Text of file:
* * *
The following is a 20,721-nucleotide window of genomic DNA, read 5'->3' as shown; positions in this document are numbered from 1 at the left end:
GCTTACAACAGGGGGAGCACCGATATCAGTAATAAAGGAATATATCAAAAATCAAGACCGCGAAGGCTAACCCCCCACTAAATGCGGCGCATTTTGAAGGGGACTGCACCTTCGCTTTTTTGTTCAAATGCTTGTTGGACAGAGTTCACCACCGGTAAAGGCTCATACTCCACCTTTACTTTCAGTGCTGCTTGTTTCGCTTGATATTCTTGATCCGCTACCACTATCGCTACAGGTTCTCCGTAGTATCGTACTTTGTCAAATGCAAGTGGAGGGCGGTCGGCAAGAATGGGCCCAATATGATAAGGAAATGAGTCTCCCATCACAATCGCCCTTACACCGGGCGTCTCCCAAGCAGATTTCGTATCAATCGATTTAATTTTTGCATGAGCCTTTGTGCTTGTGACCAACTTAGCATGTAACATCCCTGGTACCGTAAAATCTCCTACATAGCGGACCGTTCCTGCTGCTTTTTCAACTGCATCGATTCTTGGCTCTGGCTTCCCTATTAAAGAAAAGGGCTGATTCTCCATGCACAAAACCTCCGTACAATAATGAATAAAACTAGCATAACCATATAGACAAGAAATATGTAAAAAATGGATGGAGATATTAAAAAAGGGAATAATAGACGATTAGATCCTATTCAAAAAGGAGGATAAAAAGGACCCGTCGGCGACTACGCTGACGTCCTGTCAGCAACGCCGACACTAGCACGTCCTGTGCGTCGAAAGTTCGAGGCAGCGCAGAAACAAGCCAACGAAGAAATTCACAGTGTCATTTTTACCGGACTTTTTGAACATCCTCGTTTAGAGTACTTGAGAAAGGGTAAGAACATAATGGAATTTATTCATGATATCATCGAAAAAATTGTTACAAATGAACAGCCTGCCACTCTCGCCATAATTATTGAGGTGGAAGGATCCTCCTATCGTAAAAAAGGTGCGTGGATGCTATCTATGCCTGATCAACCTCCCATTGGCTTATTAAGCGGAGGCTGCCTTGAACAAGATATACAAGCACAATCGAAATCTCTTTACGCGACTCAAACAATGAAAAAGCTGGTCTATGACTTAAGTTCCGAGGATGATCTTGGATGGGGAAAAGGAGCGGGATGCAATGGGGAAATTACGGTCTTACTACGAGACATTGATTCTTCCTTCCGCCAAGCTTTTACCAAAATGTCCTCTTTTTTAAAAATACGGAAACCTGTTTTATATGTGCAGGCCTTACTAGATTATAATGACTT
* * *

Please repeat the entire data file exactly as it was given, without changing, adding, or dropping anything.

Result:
The following is a 20,721-nucleotide window of genomic DNA, read 5'->3' as shown; positions in this document are numbered from 1 at the left end:
GCTTACAACAGGGGGAGCACCGATATCAGTAATAAAGGAATATATCAAAAATCAAGACCGCGAAGGCTAACCCCCCACTAAATGCGGCGCATTTTGAAGGGGACTGCACCTTCGCTTTTTTGTTCAAATGCTTGTTGGACAGAGTTCACCACCGGTAAAGGCTCATACTCCACCTTTACTTTCAGTGCTGCTTGTTTCGCTTGATATTCTTGATCCGCTACCACTATCGCTACAGGTTCTCCGTAGTATCGTACTTTGTCAAATGCAAGTGGAGGGCGGTCGGCAAGAATGGGCCCAATATGATAAGGAAATGAGTCTCCCATCACAATCGCCCTTACACCGGGCGTCTCCCAAGCAGATTTCGTATCAATCGATTTAATTTTTGCATGAGCCTTTGTGCTTGTGACCAACTTAGCATGTAACATCCCTGGTACCGTAAAATCTCCTACATAGCGGACCGTTCCTGCTGCTTTTTCAACTGCATCGATTCTTGGCTCTGGCTTCCCTATTAAAGAAAAGGGCTGATTCTCCATGCACAAAACCTCCGTACAATAATGAATAAAACTAGCATAACCATATAGACAAGAAATATGTAAAAAATGGATGGAGATATTAAAAAAGGGAATAATAGACGATTAGATCCTATTCAAAAAGGAGGATAAAAAGGACCCGTCGGCGACTACGCTGACGTCCTGTCAGCAACGCCGACACTAGCACGTCCTGTGCGTCGAAAGTTCGAGGCAGCGCAGAAACAAGCCAACGAAGAAATTCACAGTGTCATTTTTACCGGACTTTTTGAACATCCTCGTTTAGAGTACTTGAGAAAGGGTAAGAACATAATGGAATTTATTCATGATATCATCGAAAAAATTGTTACAAATGAACAGCCTGCCACTCTCGCCATAATTATTGAGGTGGAAGGATCCTCCTATCGTAAAAAAGGTGCGTGGATGCTATCTATGCCTGATCAACCTCCCATTGGCTTATTAAGCGGAGGCTGCCTTGAACAAGATATACAAGCACAATCGAAATCTCTTTACGCGACTCAAACAATGAAAAAGCTGGTCTATGACTTAAGTTCCGAGGATGATCTTGGATGGGGAAAAGGAGCGGGATGCAATGGGGAAATTACGGTCTTACTACGAGACATTGATTCTTCCTTCCGCCAAGCTTTTACCAAAATGTCCTCTTTTTTAAAAATACGGAAACCTGTTTTATATGTGCAGGCCTTACTAGATTATAATGACTT